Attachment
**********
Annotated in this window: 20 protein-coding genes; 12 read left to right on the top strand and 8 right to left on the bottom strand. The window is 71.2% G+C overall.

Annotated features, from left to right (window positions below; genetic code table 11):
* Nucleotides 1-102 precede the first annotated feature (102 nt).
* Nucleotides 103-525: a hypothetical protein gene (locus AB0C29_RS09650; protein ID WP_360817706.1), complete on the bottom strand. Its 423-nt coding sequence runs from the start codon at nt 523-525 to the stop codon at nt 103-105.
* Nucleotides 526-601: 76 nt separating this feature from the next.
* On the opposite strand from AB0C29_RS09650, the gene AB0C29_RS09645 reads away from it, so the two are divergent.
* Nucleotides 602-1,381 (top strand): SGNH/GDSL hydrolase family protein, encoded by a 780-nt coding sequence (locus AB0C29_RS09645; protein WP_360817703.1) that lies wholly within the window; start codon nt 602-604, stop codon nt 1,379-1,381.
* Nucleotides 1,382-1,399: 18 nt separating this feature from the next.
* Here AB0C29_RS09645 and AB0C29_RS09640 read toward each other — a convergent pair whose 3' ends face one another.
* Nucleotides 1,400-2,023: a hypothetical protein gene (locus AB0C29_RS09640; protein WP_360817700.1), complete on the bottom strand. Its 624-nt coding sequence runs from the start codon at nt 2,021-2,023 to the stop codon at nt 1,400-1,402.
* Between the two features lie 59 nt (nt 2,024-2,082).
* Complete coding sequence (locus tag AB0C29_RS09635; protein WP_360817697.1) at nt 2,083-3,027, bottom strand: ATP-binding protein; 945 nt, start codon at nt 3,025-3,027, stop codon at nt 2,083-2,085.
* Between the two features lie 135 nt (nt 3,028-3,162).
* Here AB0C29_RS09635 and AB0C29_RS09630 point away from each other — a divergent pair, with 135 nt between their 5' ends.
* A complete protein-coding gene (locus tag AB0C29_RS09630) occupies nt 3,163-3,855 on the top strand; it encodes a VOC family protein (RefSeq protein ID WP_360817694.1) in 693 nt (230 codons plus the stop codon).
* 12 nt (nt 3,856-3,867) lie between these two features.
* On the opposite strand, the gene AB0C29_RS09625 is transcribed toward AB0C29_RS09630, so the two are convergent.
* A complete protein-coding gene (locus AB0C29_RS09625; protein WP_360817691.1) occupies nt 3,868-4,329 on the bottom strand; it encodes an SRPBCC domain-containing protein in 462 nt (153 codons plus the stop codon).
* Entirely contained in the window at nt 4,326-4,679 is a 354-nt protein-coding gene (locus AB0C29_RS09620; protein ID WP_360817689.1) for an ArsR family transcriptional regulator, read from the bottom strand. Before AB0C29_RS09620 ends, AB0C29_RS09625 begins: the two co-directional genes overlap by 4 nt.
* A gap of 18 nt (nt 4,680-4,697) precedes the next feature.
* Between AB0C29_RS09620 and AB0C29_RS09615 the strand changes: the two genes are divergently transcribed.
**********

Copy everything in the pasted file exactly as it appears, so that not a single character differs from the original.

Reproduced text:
Annotated in this window: 20 protein-coding genes; 12 read left to right on the top strand and 8 right to left on the bottom strand. The window is 71.2% G+C overall.

Annotated features, from left to right (window positions below; genetic code table 11):
* Nucleotides 1-102 precede the first annotated feature (102 nt).
* Nucleotides 103-525: a hypothetical protein gene (locus AB0C29_RS09650; protein ID WP_360817706.1), complete on the bottom strand. Its 423-nt coding sequence runs from the start codon at nt 523-525 to the stop codon at nt 103-105.
* Nucleotides 526-601: 76 nt separating this feature from the next.
* On the opposite strand from AB0C29_RS09650, the gene AB0C29_RS09645 reads away from it, so the two are divergent.
* Nucleotides 602-1,381 (top strand): SGNH/GDSL hydrolase family protein, encoded by a 780-nt coding sequence (locus AB0C29_RS09645; protein WP_360817703.1) that lies wholly within the window; start codon nt 602-604, stop codon nt 1,379-1,381.
* Nucleotides 1,382-1,399: 18 nt separating this feature from the next.
* Here AB0C29_RS09645 and AB0C29_RS09640 read toward each other — a convergent pair whose 3' ends face one another.
* Nucleotides 1,400-2,023: a hypothetical protein gene (locus AB0C29_RS09640; protein WP_360817700.1), complete on the bottom strand. Its 624-nt coding sequence runs from the start codon at nt 2,021-2,023 to the stop codon at nt 1,400-1,402.
* Between the two features lie 59 nt (nt 2,024-2,082).
* Complete coding sequence (locus tag AB0C29_RS09635; protein WP_360817697.1) at nt 2,083-3,027, bottom strand: ATP-binding protein; 945 nt, start codon at nt 3,025-3,027, stop codon at nt 2,083-2,085.
* Between the two features lie 135 nt (nt 3,028-3,162).
* Here AB0C29_RS09635 and AB0C29_RS09630 point away from each other — a divergent pair, with 135 nt between their 5' ends.
* A complete protein-coding gene (locus tag AB0C29_RS09630) occupies nt 3,163-3,855 on the top strand; it encodes a VOC family protein (RefSeq protein ID WP_360817694.1) in 693 nt (230 codons plus the stop codon).
* 12 nt (nt 3,856-3,867) lie between these two features.
* On the opposite strand, the gene AB0C29_RS09625 is transcribed toward AB0C29_RS09630, so the two are convergent.
* A complete protein-coding gene (locus AB0C29_RS09625; protein WP_360817691.1) occupies nt 3,868-4,329 on the bottom strand; it encodes an SRPBCC domain-containing protein in 462 nt (153 codons plus the stop codon).
* Entirely contained in the window at nt 4,326-4,679 is a 354-nt protein-coding gene (locus AB0C29_RS09620; protein ID WP_360817689.1) for an ArsR family transcriptional regulator, read from the bottom strand. Before AB0C29_RS09620 ends, AB0C29_RS09625 begins: the two co-directional genes overlap by 4 nt.
* A gap of 18 nt (nt 4,680-4,697) precedes the next feature.
* Between AB0C29_RS09620 and AB0C29_RS09615 the strand changes: the two genes are divergently transcribed.